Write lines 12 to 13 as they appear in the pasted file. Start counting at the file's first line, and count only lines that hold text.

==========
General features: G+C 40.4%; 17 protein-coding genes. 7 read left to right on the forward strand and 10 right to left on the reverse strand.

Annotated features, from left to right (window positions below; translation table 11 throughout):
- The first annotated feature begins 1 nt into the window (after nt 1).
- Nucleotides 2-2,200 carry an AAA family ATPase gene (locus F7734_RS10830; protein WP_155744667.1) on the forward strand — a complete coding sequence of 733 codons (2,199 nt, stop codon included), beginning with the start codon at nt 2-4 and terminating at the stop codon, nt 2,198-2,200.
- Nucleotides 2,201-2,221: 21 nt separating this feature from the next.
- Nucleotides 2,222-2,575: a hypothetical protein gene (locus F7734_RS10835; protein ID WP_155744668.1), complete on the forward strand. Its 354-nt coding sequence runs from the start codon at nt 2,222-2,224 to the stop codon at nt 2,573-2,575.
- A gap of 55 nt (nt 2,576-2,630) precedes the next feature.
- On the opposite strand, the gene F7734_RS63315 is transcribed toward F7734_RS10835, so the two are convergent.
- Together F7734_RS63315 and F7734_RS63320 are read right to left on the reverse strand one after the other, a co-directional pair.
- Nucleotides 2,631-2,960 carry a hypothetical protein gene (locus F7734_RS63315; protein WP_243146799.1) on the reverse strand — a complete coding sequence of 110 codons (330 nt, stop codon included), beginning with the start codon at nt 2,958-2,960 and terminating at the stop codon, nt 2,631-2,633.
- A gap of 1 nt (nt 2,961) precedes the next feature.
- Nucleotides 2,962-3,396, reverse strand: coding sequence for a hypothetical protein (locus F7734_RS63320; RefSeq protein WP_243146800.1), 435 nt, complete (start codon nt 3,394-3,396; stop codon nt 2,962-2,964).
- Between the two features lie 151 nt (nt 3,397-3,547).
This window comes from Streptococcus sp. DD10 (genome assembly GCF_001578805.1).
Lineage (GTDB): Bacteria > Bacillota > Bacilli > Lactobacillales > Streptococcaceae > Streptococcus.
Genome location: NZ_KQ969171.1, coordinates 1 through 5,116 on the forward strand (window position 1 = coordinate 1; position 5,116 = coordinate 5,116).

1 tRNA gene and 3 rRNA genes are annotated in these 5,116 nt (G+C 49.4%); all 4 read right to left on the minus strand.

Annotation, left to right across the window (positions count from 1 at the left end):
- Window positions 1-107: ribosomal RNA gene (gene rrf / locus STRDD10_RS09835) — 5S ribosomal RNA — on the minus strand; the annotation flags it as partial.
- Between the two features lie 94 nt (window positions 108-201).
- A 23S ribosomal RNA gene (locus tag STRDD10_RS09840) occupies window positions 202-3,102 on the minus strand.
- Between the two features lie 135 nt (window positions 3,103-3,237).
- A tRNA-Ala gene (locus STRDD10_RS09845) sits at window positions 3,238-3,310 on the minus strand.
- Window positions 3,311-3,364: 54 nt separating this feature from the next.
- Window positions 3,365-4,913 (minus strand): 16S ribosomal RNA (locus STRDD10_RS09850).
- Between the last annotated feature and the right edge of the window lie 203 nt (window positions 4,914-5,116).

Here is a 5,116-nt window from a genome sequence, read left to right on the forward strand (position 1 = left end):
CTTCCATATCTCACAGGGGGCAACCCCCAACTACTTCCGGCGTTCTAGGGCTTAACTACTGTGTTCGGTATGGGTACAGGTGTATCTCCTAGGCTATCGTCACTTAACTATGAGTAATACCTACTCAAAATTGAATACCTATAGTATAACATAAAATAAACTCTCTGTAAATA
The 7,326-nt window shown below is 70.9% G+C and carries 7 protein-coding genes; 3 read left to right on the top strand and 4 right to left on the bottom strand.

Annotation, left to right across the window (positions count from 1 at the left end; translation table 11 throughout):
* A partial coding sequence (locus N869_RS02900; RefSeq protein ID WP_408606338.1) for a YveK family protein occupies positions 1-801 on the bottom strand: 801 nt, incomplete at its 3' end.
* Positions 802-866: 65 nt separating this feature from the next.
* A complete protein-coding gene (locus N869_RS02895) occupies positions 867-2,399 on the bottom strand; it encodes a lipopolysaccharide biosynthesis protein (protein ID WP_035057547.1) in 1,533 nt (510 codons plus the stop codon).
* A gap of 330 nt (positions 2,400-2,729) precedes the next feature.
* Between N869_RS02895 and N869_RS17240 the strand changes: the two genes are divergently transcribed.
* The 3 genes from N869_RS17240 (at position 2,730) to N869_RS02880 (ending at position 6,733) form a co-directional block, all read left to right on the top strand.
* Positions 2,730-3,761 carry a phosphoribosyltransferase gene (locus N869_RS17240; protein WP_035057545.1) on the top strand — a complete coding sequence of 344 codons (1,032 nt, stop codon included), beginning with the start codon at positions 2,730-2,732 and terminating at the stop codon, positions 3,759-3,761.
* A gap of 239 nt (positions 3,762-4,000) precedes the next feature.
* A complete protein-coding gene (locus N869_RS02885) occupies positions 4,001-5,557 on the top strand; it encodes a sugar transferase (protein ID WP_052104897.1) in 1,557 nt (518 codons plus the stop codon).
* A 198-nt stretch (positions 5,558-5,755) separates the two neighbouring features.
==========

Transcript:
- Nucleotides 2,962-3,396, reverse strand: coding sequence for a hypothetical protein (locus F7734_RS63320; RefSeq protein WP_243146800.1), 435 nt, complete (start codon nt 3,394-3,396; stop codon nt 2,962-2,964).
- Between the two features lie 151 nt (nt 3,397-3,547).